Saturday, November 26, 2022 10:16 pm

Want online signatures for ballot measures? Change the Constitution first, Arizona Supreme Court says

By Andrew Oxford | Arizona Republic

Voters in Arizona must sign petitions for ballot measures with a pen and paper, the Supreme Court said Friday, snubbing the idea of online signatures.

The opinion comes after four ballot measure campaigns filed suit earlier this year requesting to use the same website, known as E-Qual, that candidates for state offices use to get signatures for their nominating petitions.

The groups argued that collecting the hundreds of thousands of signatures necessary to get their initiatives on the ballot had become significantly harder amid the COVID-19 pandemic.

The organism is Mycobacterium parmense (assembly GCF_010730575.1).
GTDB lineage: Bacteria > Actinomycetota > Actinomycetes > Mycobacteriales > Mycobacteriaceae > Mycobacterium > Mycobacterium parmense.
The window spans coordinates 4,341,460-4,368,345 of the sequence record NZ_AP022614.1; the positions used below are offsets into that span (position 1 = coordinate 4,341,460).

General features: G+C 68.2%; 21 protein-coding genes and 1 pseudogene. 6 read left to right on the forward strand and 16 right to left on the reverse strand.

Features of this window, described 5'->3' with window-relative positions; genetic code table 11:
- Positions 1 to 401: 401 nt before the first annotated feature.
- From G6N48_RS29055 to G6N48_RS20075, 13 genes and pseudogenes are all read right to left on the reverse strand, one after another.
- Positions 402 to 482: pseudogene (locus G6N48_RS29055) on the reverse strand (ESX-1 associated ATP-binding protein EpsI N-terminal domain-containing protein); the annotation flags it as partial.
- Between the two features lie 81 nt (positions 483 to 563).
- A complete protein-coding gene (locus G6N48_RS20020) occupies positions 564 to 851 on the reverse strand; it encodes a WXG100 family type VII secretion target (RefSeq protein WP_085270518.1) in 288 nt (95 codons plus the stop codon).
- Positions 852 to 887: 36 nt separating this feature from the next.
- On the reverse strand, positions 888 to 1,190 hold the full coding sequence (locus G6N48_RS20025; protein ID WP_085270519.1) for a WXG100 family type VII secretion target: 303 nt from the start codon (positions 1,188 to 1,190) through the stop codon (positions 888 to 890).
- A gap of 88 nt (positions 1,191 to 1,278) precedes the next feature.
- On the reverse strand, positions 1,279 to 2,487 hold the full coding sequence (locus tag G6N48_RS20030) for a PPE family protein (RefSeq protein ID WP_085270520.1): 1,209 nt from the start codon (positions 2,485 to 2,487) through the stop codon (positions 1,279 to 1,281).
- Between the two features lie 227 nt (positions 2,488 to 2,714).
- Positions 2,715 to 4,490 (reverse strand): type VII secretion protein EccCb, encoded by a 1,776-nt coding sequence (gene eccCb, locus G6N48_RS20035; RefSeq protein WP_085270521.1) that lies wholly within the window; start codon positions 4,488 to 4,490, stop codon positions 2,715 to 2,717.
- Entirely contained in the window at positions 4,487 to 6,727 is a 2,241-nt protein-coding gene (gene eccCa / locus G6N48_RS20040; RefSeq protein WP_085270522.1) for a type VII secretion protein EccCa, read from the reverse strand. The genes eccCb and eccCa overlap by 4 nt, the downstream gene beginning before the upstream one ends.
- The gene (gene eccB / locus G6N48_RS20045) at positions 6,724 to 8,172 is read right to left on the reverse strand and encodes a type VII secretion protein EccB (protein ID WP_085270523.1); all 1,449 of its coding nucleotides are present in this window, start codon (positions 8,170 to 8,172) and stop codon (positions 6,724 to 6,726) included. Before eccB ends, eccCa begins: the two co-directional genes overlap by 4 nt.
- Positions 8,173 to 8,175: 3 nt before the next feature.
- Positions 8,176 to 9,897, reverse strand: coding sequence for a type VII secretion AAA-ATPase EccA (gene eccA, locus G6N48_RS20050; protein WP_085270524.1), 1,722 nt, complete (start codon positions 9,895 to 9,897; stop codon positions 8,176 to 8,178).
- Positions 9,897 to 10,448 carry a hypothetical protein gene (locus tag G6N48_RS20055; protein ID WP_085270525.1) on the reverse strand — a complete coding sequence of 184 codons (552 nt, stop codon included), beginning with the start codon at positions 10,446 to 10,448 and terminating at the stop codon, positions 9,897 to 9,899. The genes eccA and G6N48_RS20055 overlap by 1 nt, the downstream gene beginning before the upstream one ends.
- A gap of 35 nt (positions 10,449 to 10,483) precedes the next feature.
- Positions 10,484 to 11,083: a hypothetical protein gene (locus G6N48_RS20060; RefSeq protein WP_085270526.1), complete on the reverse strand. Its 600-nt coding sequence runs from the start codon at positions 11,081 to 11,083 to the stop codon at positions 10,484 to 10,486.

While two campaigns still managed to get their measures placed on the November ballot, the lawsuit raised the question of whether election officials might allow for digital signatures in the future, which would upend the current labor-intensive and increasingly expensive process of dispatching armies of volunteers or paid staff with clipboards and reams of paper.

The state’s highest court said that would be unconstitutional.

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